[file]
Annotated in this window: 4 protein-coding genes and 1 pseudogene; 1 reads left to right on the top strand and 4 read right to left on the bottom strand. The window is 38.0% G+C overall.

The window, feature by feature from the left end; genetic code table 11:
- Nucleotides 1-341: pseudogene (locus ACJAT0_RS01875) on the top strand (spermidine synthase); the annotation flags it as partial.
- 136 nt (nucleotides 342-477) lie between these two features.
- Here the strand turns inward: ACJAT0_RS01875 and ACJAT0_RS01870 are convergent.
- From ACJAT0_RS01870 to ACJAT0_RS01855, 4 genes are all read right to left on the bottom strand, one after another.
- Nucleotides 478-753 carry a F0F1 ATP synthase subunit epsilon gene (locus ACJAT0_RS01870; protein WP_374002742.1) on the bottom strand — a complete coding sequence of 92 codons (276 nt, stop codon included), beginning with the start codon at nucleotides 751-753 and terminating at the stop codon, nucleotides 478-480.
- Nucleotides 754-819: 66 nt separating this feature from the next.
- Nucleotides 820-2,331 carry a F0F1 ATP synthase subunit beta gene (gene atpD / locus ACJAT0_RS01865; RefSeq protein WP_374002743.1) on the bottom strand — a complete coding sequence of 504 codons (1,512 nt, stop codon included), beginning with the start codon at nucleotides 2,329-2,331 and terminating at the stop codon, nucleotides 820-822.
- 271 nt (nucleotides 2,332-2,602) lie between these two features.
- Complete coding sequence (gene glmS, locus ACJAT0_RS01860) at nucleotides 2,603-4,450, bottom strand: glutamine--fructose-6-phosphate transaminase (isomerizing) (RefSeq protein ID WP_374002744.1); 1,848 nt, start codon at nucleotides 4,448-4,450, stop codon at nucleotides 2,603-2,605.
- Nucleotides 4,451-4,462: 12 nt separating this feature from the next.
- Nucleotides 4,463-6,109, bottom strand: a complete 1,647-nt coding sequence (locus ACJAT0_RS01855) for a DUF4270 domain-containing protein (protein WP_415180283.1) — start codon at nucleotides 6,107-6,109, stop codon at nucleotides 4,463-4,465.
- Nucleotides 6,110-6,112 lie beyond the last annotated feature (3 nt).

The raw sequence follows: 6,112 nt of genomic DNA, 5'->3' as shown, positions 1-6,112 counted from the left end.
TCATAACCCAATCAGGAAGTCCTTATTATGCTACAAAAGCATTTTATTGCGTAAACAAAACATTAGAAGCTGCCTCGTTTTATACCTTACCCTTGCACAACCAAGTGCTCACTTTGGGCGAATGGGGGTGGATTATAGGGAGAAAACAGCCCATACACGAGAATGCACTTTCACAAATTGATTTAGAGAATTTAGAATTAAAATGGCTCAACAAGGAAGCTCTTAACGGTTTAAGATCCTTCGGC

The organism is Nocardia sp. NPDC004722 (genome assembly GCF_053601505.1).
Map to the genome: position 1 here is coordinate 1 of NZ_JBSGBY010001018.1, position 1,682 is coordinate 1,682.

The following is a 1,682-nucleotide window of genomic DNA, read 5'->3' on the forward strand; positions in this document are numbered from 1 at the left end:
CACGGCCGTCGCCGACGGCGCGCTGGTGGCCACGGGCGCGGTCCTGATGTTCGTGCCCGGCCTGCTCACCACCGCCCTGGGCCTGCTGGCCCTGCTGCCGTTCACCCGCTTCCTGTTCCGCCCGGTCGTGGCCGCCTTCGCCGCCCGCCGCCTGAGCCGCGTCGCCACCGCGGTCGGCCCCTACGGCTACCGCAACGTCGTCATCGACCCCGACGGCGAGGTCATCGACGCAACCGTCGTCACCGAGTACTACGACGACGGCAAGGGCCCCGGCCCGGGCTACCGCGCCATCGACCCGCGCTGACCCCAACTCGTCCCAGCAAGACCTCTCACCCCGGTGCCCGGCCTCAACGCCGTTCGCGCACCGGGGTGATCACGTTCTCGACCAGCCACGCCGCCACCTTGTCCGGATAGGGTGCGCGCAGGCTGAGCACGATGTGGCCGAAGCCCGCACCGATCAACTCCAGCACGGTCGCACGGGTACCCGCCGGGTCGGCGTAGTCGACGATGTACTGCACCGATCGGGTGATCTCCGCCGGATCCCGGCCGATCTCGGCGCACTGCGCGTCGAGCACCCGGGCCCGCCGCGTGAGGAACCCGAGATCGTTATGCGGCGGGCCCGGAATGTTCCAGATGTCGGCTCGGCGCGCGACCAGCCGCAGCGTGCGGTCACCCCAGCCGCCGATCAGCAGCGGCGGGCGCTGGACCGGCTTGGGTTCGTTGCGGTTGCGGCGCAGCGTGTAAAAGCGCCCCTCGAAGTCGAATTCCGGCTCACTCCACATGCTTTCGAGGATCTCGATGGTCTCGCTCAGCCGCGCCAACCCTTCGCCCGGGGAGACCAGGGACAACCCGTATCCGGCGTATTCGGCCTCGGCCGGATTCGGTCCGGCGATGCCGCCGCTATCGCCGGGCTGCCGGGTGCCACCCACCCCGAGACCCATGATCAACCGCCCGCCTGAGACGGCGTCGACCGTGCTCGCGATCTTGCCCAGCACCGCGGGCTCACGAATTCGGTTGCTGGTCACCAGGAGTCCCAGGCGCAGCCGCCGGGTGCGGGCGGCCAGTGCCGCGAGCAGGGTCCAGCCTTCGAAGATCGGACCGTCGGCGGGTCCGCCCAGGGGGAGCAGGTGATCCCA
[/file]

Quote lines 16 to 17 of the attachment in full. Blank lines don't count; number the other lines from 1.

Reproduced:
TCATAACCCAATCAGGAAGTCCTTATTATGCTACAAAAGCATTTTATTGCGTAAACAAAACATTAGAAGCTGCCTCGTTTTATACCTTACCCTTGCACAACCAAGTGCTCACTTTGGGCGAATGGGGGTGGATTATAGGGAGAAAACAGCCCATACACGAGAATGCACTTTCACAAATTGATTTAGAGAATTTAGAATTAAAATGGCTCAACAAGGAAGCTCTTAACGGTTTAAGATCCTTCGGC

The organism is Nocardia sp. NPDC004722 (genome assembly GCF_053601505.1).